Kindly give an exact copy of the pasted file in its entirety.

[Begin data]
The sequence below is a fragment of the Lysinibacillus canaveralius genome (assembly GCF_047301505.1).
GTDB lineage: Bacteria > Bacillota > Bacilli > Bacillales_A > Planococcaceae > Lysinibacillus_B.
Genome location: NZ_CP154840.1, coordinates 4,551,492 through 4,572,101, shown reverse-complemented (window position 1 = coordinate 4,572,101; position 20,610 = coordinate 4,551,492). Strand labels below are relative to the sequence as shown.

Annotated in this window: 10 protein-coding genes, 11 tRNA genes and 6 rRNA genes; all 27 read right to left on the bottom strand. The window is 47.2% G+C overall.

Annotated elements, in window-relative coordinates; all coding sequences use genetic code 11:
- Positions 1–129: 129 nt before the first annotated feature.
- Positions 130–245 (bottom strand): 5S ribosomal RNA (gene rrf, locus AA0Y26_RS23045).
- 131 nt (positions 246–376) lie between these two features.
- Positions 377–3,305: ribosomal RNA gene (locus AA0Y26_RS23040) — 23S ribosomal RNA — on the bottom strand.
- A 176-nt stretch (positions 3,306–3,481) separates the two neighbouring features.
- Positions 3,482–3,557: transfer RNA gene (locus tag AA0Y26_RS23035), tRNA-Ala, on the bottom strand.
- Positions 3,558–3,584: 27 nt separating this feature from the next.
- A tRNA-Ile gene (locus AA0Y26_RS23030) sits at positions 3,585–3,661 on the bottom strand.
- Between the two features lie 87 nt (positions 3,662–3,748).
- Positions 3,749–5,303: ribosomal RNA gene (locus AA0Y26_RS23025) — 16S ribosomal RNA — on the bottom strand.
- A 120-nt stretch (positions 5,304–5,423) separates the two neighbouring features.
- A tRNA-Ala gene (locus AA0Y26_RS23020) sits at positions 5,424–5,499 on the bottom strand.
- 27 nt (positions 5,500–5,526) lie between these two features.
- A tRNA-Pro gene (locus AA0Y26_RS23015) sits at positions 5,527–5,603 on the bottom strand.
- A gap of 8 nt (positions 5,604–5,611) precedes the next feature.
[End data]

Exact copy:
The sequence below is a fragment of the Lysinibacillus canaveralius genome (assembly GCF_047301505.1).
GTDB lineage: Bacteria > Bacillota > Bacilli > Bacillales_A > Planococcaceae > Lysinibacillus_B.
Genome location: NZ_CP154840.1, coordinates 4,551,492 through 4,572,101, shown reverse-complemented (window position 1 = coordinate 4,572,101; position 20,610 = coordinate 4,551,492). Strand labels below are relative to the sequence as shown.

Annotated in this window: 10 protein-coding genes, 11 tRNA genes and 6 rRNA genes; all 27 read right to left on the bottom strand. The window is 47.2% G+C overall.

Annotated elements, in window-relative coordinates; all coding sequences use genetic code 11:
- Positions 1–129: 129 nt before the first annotated feature.
- Positions 130–245 (bottom strand): 5S ribosomal RNA (gene rrf, locus AA0Y26_RS23045).
- 131 nt (positions 246–376) lie between these two features.
- Positions 377–3,305: ribosomal RNA gene (locus AA0Y26_RS23040) — 23S ribosomal RNA — on the bottom strand.
- A 176-nt stretch (positions 3,306–3,481) separates the two neighbouring features.
- Positions 3,482–3,557: transfer RNA gene (locus tag AA0Y26_RS23035), tRNA-Ala, on the bottom strand.
- Positions 3,558–3,584: 27 nt separating this feature from the next.
- A tRNA-Ile gene (locus AA0Y26_RS23030) sits at positions 3,585–3,661 on the bottom strand.
- Between the two features lie 87 nt (positions 3,662–3,748).
- Positions 3,749–5,303: ribosomal RNA gene (locus AA0Y26_RS23025) — 16S ribosomal RNA — on the bottom strand.
- A 120-nt stretch (positions 5,304–5,423) separates the two neighbouring features.
- A tRNA-Ala gene (locus AA0Y26_RS23020) sits at positions 5,424–5,499 on the bottom strand.
- 27 nt (positions 5,500–5,526) lie between these two features.
- A tRNA-Pro gene (locus AA0Y26_RS23015) sits at positions 5,527–5,603 on the bottom strand.
- A gap of 8 nt (positions 5,604–5,611) precedes the next feature.